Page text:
As we prepare for a new Parliament and a new Government to be formed, it would appear that the Tories need to radically change their policies when it comes to School provision and that they along with Labour and the Liberal Democrats need to review their plans for Higher Education provision. This assessment was disclosed by a report which was published by the Nuffield Foundation based on analysis provided by the Education Policy Institute that according to this article disclosed that the Conservative manifesto contains some key policies that could support improved school based education standards but that there are a number of areas where the proposed policy agenda is “unlikely to support the very boldly stated aspirations which the Conservative government has set out for raising attainment and ensuring greater equality of opportunity” and that it will do little to address the existing disadvantage gap or provide necessary funding increases to improve support for children with special educational needs or disabilities (SEND), an analysis of the leading parties’ manifestos concludes.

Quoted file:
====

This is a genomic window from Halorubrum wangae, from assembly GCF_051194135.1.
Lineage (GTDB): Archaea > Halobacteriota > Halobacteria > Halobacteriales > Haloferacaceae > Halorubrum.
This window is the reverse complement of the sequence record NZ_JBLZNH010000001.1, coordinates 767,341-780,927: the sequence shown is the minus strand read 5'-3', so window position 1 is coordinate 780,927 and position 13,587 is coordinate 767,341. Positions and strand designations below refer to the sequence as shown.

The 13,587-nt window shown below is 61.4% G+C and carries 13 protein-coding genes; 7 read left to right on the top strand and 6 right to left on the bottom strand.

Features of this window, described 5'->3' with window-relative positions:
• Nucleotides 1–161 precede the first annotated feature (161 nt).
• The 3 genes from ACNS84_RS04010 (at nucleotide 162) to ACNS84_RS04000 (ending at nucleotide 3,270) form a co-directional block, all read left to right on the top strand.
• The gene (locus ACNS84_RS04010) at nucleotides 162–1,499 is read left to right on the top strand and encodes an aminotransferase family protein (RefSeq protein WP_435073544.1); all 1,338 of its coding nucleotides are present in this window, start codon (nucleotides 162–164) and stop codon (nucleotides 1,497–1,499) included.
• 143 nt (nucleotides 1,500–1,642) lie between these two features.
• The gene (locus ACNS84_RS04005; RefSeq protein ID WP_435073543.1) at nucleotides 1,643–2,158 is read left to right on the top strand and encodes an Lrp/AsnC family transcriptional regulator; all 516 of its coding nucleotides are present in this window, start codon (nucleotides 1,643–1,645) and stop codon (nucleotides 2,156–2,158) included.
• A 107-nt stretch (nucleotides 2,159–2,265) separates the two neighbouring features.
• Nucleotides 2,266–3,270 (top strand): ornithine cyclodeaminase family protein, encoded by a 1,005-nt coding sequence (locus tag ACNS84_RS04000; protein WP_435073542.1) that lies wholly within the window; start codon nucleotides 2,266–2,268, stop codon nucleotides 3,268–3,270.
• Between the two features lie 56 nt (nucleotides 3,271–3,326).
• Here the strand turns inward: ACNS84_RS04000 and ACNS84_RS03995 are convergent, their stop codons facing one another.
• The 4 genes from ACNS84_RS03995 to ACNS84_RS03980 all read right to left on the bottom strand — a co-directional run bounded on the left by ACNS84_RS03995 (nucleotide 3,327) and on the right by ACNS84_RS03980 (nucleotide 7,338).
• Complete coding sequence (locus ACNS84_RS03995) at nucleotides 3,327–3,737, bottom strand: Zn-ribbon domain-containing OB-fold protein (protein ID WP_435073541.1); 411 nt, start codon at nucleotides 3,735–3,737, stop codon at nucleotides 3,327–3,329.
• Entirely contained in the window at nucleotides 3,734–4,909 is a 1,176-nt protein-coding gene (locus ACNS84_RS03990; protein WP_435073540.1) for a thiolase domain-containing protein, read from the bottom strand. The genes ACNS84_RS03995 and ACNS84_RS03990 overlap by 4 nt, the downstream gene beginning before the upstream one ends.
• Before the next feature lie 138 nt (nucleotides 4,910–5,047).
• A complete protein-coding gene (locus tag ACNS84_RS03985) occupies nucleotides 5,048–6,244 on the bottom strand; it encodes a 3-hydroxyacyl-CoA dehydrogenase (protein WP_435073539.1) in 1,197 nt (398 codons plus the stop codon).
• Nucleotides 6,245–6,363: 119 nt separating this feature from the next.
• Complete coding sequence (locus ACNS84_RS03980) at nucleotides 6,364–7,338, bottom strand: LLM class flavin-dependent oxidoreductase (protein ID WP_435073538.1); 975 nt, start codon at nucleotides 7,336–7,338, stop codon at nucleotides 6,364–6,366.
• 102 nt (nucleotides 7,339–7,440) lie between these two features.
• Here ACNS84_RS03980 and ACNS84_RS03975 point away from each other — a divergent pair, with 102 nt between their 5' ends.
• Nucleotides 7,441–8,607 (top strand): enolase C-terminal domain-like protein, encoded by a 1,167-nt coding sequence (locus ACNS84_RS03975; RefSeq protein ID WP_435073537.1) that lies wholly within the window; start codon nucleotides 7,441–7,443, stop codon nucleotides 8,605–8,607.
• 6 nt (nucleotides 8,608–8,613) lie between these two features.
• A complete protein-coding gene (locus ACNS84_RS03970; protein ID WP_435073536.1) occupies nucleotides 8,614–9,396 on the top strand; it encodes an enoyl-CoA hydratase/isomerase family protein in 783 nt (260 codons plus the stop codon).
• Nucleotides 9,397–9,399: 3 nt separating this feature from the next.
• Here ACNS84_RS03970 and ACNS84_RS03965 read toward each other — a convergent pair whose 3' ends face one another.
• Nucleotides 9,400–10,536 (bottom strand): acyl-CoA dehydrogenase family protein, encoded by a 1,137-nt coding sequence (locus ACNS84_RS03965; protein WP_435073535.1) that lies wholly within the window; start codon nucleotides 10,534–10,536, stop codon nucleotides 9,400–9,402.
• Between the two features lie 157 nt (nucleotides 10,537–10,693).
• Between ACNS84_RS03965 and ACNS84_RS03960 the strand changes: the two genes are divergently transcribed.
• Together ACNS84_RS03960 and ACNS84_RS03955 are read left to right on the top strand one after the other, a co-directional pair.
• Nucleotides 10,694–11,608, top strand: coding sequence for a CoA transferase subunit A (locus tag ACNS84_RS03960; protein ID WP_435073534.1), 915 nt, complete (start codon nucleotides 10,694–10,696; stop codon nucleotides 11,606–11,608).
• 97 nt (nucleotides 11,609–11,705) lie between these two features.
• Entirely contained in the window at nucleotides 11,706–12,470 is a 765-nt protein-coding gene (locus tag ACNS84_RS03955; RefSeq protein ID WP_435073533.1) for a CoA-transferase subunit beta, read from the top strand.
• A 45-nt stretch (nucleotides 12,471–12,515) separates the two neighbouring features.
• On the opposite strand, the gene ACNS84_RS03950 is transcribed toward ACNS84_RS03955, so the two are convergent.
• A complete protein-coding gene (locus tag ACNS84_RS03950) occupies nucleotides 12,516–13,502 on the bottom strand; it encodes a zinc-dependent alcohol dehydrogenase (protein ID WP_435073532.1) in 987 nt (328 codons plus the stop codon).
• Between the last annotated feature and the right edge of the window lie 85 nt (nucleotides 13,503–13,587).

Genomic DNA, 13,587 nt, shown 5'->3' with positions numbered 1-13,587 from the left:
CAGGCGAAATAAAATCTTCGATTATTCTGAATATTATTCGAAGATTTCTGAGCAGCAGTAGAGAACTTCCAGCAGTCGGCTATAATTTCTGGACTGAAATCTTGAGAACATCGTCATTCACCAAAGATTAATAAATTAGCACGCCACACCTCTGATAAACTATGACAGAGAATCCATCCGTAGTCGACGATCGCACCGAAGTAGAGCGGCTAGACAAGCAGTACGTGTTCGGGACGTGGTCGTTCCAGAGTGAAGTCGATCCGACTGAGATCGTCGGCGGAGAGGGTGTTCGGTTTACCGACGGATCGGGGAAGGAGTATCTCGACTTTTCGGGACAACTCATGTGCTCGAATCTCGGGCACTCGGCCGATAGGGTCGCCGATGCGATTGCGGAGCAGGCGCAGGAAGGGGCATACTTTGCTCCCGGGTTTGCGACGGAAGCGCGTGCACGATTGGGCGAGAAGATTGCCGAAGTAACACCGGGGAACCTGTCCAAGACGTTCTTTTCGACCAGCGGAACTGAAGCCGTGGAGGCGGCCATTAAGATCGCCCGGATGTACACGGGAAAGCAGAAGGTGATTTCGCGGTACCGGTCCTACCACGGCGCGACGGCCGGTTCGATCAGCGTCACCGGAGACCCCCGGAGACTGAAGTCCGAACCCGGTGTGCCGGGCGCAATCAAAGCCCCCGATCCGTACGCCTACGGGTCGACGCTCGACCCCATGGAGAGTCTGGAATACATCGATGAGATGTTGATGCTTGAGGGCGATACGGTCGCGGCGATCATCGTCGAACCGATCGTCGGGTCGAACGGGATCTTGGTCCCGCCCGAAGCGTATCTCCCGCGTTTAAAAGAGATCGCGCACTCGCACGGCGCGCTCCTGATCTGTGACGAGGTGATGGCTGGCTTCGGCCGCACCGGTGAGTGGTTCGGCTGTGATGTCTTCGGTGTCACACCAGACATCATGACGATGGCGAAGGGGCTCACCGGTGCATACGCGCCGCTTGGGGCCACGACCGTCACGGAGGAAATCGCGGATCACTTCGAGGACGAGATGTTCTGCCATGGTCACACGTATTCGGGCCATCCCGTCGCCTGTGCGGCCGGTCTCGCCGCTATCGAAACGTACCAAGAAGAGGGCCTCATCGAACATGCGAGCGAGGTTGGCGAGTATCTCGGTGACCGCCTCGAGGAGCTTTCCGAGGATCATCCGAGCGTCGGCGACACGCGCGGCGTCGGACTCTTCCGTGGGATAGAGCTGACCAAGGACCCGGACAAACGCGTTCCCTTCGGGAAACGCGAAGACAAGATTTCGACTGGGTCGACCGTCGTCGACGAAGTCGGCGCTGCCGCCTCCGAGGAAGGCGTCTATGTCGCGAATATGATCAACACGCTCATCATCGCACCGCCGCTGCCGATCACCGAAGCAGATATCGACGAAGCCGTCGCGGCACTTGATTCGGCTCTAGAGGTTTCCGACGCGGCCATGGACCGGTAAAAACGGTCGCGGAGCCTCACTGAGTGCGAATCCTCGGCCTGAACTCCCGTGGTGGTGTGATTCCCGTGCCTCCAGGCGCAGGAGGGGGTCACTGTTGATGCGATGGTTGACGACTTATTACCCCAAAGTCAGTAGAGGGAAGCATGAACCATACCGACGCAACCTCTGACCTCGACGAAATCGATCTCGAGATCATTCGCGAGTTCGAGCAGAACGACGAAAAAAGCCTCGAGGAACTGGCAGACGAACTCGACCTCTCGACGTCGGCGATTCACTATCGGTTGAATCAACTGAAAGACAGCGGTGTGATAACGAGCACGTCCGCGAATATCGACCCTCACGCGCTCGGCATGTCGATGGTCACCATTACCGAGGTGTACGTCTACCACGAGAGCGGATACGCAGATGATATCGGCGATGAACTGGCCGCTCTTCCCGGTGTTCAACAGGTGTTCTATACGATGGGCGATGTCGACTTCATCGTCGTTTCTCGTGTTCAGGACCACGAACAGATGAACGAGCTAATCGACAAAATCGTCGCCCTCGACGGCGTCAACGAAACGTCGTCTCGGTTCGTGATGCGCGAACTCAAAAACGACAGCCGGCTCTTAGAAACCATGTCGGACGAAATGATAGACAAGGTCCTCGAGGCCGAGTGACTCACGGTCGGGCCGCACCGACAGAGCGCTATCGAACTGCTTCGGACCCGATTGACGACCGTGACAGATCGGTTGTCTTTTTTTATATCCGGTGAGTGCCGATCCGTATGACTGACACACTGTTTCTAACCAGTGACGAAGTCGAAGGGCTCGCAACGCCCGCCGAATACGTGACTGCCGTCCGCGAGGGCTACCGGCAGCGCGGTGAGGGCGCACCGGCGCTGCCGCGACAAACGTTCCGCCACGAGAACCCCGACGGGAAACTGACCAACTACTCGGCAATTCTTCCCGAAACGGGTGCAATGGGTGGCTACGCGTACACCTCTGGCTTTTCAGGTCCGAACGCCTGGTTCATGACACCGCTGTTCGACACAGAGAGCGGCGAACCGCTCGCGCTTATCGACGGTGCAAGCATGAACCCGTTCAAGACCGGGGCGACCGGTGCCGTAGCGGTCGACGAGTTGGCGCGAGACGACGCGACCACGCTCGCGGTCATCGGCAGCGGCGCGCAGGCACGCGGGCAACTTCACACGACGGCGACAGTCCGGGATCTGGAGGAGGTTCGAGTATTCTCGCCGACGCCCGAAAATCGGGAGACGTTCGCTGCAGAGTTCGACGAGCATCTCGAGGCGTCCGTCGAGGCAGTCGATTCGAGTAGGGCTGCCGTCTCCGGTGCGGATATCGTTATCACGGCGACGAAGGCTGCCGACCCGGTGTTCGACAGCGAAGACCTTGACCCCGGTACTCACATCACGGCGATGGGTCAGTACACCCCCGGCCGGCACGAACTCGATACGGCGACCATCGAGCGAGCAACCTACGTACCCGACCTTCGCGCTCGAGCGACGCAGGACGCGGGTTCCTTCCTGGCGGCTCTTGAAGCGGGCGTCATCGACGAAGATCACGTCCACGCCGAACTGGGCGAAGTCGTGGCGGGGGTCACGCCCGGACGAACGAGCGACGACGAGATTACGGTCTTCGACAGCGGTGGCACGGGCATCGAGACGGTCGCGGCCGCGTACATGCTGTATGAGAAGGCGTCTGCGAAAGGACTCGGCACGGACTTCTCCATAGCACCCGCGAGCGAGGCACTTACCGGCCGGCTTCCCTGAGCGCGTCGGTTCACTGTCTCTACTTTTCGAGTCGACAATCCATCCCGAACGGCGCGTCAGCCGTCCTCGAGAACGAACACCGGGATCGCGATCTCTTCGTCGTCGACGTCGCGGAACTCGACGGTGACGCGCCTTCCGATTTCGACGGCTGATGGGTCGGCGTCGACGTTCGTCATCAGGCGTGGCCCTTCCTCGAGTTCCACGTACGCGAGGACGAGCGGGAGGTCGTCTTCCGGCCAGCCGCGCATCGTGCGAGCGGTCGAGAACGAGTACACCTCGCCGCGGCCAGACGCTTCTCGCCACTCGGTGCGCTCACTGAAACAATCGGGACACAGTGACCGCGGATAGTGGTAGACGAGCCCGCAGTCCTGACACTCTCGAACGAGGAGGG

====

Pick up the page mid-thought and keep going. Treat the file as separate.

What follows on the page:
The focus on Higher Education was covered by this article which refers to the Conservative’s plans as “surprisingly vague [especially] given that a comprehensive review has just been completed for the government by Philip Augar”. The review said that the Tories’ “only clear indication of direction” is to reduce interest rates on student loans which of course would be of benefit to students who are emerging from their courses but it is a very small area of improvement. The report suggests that the Labour proposal to abolish tuition fees offers no evidence that it would improve educational outcomes, access or participation. It also warned greater reliance on taxpayer funding could lead to reduced overall spending on HE. The EPI also said the Liberal Democrat’s proposed “skills wallet” for further and higher education lacks policy detail and does not clearly offer good value for money. In contrast to Labour, the Liberal Democrats were proposing to spend relatively little on higher education and instead “review funding in this area, despite an independent review having only just taken place”. Like the Conservatives, the Liberal Democrats’ “plans in relation to HE are scant on detail”, the review concluded.